Outside of time spent at the school this week I was fortunate to spend half a day walking around three of the local villages guided by Dzinyato, a former fisherman now employed full time by TAYOA to teach at the school. We are really fortunate to know him as a member of the local community as without him we could not walk through the villages safely. When we are with him the villagers know we are friends of him and we are not in any danger. We walked through Kunduchi, the village where all the kids from the school live, and he invited us into his house (a rented bedroom in a small building). We walked along the beautiful Kunduchi beach amongst the fisherman making nets and repairing their handcrafted boats, which was quite a sight. We sat for a while with some of the fisherman learning some Swahili, before taking a tour of two of the other villages. In one of them, we were briefly introduced to Dzinyato’s wife who had moved back to her original residing from Kunduchi because their young daughter is ill. Finally, we finished off back in Kundchi where we had some rice and watched the fisherman bring in their fish in at the end of the day and sell them at the local market. I was very careful to remain inconspicuous when I took my camera out to take a few snaps, but a few locals noticed me and were bemused by my photo taking, enticing me to photograph a women who was evidently very embarrassed by the thought of appearing in a photo. It was very entertaining!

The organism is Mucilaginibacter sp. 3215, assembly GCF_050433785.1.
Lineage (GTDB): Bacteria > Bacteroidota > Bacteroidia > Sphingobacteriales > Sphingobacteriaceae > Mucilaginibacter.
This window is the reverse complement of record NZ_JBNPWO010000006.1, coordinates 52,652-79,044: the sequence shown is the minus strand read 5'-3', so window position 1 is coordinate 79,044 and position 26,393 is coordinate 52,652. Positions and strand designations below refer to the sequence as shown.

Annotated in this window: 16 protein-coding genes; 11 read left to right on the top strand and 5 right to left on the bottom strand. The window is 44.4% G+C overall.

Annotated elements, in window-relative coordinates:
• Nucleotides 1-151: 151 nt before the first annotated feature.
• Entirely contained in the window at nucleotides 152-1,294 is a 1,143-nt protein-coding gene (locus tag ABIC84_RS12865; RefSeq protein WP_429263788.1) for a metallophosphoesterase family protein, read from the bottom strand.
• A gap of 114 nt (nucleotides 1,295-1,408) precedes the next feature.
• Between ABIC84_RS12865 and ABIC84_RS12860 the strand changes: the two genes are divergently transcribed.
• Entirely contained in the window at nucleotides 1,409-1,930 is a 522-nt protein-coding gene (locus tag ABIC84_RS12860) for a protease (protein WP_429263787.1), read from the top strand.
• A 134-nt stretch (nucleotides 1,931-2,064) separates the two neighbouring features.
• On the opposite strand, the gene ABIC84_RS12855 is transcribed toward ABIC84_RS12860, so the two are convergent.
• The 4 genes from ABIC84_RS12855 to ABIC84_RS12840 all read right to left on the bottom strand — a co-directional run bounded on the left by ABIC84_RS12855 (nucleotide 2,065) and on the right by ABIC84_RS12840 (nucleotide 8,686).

Dzinyato and me with some of the Kunduchi kids and fellow fishermen

Dzinyato and me with some of the Kunduchi kids and fellow fishermen

Yesterday was an equally busy day. During the morning session at the school we split the kids up into groups and took them into the village to pick up litter. It was a worthwhile exercise in an attempt to try and teach them some form of hygiene, and the rubbish was burned at the back of the school afterwards. After the morning session five of us took off to an island just off Kunduchi beach for a bit of rest and relaxation. Dzinyato had been kind enough to organize the trip, and he and two other fishermen drove us out on their boat for a small charge. After the twenty minute journey we arrived on the island, deserted but for a few tourists and a handful of villagers providing food and drink to the tourists. No one resides on the island, but there are a few huts and hammocks to cater for the handful of tourists that come. The island was breathtakingly beautiful, the kind of place where every photograph could be a postcard. The sun was baking hot and we were greeted by palm trees, hammocks and clear blue water. We ordered lunch on arrival and some of the fisherman went out in their boat to catch some fresh fish. The fish was served an hour later with chips, onion and garlic. It by far superseded any fish and chips I have experienced previously. We finished our meal with fresh coconut juice, straight from the shell, and went for a walk around the island before getting back on the boat. Dzinyato walked us back to the house and we had a few drinks before making a return visit to the local bar for the evening.

Relaxing on Mbudya Island

Relaxing on Mbudya Island

This morning I have just been chilling out at the house. Its great to have a couple of days off at the weekend to relax. Just about to have a bite to eat and then we may go for a swim at the beach.